A group of Uptown renters could soon be forced out of their triplex home during the holidays because of the maximum occupancy ordinance in Minneapolis, but they say that rule is discriminatory.
The issue at hand is that the four roommates who occupy the home are not related, and the city's ordinance allows no more than three unrelated people to live in a rental property at a time unless a blood-related or legally bound family lives in the home; however, the tenants told FOX 9 News they are a family and the city has no right to define that word for them.
Sarah Schwie and Kevin Dienst break bread in the kitchen they've shared since September with two friends they say are more like family.
"We have two guys and two girls -- again, the three of us have known each other… since the third grade," Schwie said.
When their triplex apartment was inspected in November, they and their landlord received a letter from the city saying one of them has to move out.
"I just don't understand why it's even implemented," Dienst told FOX 9 News. "It just doesn't make any sense and it just creates a huge burden on me and my roommates if we suddenly have to change our living situation."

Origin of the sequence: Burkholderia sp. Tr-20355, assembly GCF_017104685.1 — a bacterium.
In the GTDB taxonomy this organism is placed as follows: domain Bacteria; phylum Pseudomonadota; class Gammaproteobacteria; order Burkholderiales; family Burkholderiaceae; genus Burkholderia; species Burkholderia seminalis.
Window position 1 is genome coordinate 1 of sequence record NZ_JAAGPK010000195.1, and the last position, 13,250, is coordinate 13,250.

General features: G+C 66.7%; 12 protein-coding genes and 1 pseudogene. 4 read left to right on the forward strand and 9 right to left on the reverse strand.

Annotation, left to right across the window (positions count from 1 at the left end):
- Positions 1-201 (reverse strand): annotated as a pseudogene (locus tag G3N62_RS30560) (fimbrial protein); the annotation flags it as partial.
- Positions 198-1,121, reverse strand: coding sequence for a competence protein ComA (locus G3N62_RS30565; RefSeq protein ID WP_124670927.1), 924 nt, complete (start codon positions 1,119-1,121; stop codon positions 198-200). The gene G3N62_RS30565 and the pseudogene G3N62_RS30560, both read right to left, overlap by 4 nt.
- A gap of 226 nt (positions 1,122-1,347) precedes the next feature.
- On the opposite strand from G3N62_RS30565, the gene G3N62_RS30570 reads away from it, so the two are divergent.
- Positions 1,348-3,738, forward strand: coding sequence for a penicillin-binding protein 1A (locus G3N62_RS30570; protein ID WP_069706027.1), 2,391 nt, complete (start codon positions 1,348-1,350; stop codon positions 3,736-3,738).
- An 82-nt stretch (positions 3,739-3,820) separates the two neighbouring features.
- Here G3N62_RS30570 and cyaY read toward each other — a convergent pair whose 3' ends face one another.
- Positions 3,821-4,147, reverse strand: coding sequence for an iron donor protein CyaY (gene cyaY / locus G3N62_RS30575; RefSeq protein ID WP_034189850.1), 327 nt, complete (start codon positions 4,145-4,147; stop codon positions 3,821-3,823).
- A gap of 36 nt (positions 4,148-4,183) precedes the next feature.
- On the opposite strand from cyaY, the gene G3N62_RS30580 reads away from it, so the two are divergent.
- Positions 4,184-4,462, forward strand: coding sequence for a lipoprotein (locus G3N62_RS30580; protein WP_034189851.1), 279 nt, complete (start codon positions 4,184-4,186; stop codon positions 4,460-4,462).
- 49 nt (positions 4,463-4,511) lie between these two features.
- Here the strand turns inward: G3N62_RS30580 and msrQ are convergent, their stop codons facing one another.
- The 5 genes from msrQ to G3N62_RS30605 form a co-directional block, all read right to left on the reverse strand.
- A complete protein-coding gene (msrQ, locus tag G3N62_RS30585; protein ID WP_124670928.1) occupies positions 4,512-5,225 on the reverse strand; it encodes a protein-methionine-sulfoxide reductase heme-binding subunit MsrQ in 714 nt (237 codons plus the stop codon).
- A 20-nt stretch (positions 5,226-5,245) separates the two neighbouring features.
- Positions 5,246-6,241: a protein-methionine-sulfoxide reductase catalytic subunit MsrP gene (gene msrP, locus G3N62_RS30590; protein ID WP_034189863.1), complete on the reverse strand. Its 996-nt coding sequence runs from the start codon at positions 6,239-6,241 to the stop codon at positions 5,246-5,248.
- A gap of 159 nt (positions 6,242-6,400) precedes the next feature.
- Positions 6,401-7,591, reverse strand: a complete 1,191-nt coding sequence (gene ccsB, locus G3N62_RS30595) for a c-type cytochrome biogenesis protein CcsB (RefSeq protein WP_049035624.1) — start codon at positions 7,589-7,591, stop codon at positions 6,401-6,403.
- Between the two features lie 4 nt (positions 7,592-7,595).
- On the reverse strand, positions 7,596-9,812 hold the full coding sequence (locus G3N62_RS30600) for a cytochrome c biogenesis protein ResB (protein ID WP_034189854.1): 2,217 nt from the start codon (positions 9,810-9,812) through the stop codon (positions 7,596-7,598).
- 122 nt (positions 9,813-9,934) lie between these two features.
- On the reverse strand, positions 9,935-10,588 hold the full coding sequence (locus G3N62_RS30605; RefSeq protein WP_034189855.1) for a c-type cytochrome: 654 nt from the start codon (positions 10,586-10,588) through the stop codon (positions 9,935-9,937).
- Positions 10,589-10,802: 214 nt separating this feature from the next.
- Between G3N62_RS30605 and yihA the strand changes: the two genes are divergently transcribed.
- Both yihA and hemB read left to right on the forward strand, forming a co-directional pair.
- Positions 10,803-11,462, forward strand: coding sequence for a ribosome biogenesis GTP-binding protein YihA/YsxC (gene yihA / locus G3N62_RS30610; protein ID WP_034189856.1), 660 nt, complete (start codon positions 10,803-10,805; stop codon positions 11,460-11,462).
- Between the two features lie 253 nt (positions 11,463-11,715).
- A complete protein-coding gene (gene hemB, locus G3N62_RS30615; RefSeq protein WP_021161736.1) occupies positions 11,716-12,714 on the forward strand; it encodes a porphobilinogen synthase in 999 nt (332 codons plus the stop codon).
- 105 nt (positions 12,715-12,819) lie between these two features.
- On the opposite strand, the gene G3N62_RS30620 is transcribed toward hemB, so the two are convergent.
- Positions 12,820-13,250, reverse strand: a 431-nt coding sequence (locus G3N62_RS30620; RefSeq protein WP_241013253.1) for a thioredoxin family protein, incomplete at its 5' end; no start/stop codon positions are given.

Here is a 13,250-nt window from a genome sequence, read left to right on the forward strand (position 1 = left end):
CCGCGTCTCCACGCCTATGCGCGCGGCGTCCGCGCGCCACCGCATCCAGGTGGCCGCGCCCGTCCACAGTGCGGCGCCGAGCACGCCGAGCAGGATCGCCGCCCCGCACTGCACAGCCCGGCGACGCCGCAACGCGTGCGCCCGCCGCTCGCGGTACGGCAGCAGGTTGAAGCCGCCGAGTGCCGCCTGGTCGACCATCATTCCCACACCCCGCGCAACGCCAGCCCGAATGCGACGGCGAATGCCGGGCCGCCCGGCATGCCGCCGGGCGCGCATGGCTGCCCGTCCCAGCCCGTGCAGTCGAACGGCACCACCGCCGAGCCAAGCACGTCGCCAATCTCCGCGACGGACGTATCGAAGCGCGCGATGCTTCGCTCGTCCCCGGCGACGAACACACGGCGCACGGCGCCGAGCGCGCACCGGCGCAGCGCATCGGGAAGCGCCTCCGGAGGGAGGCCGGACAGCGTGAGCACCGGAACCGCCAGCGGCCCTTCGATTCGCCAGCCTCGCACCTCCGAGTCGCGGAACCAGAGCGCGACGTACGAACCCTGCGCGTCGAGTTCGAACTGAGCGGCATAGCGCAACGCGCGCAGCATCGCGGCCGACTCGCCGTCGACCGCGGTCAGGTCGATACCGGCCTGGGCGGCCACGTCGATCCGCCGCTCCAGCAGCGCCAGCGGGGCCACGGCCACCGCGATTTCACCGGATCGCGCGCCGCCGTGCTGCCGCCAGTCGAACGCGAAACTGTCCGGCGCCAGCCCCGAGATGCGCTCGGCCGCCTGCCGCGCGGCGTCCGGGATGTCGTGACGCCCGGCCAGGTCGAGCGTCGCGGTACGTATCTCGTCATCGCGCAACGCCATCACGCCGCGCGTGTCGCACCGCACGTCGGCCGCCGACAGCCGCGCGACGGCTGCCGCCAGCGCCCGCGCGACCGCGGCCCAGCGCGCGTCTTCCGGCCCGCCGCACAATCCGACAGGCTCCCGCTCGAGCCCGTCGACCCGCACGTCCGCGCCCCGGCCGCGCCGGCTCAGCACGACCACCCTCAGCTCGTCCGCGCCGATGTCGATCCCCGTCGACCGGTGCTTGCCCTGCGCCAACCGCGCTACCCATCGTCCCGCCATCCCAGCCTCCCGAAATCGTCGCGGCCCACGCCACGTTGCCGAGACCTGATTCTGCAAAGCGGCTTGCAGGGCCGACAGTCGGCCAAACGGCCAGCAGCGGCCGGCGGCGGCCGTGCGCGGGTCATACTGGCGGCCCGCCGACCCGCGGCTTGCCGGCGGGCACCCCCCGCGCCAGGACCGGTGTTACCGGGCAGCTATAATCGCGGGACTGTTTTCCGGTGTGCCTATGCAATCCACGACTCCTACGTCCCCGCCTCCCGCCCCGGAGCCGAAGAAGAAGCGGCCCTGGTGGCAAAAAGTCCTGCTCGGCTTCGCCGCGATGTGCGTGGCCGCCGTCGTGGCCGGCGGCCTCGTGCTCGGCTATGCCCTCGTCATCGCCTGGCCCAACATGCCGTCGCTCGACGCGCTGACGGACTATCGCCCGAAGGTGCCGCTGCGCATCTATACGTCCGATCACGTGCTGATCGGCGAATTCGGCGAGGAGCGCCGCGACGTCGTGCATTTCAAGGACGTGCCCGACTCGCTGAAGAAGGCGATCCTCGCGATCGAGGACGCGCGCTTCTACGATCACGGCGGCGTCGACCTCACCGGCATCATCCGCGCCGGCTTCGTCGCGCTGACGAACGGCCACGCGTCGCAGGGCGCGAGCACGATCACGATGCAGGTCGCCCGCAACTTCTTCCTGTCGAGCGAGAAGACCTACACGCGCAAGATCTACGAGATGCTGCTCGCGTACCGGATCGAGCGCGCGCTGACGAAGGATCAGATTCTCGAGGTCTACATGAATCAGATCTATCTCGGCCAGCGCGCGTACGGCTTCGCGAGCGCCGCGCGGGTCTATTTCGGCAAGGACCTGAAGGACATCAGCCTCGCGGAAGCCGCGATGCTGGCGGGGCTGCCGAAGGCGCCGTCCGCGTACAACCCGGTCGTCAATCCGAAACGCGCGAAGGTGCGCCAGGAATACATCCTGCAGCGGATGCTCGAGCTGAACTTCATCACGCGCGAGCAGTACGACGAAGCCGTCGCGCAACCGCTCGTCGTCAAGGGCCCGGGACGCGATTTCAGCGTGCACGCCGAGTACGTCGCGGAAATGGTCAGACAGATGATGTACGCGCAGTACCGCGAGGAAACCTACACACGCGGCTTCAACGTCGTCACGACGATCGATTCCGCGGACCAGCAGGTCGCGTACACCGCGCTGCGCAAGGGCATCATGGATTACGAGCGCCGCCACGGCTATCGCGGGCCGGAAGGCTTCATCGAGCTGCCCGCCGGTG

The roommates say they have never caused a problem for the city, and they say they shouldn't have to leave.
"We've never done anything to give the city the right to kick us out, or give the city the right to make us choose one of us to kick out," Schwie said. "I can't imagine not living with them."
Even their landlord, Joe Marble, said he believes he should be exempt from the ordinance because of when he purchased the home.
"I'm not allowed to get a conditional use permit. They don't do them anymore," he explained. "I'm not sure why, but I bought this building in 1986, which is about four years before they even made this ordinance."
The ordinance was passed in 1990, and real estate attorney Kyle Gabriel said he does feel for the tenants facing this trouble despite the reasons for the rule.
"I would say it's discriminatory against tenant populations in general," he said. "There are very rational reasons to why this ordinance is in place -- health, safety, sanitation, usage."
As for what they will do from here, the tenants say they will do what any family would in this case.
"If one of us leaves, I think we'll all have to move," Dienst said.
Marble has not filed an appeal yet because he feels he needs City Council support before moving forward; however, he is consulting with several attorneys and the tenants have also written a letter to Mayor R.T. Rybak.
FOX 9 News attempted to contact the city's Housing Inspection Department for this story, but did not receive a response.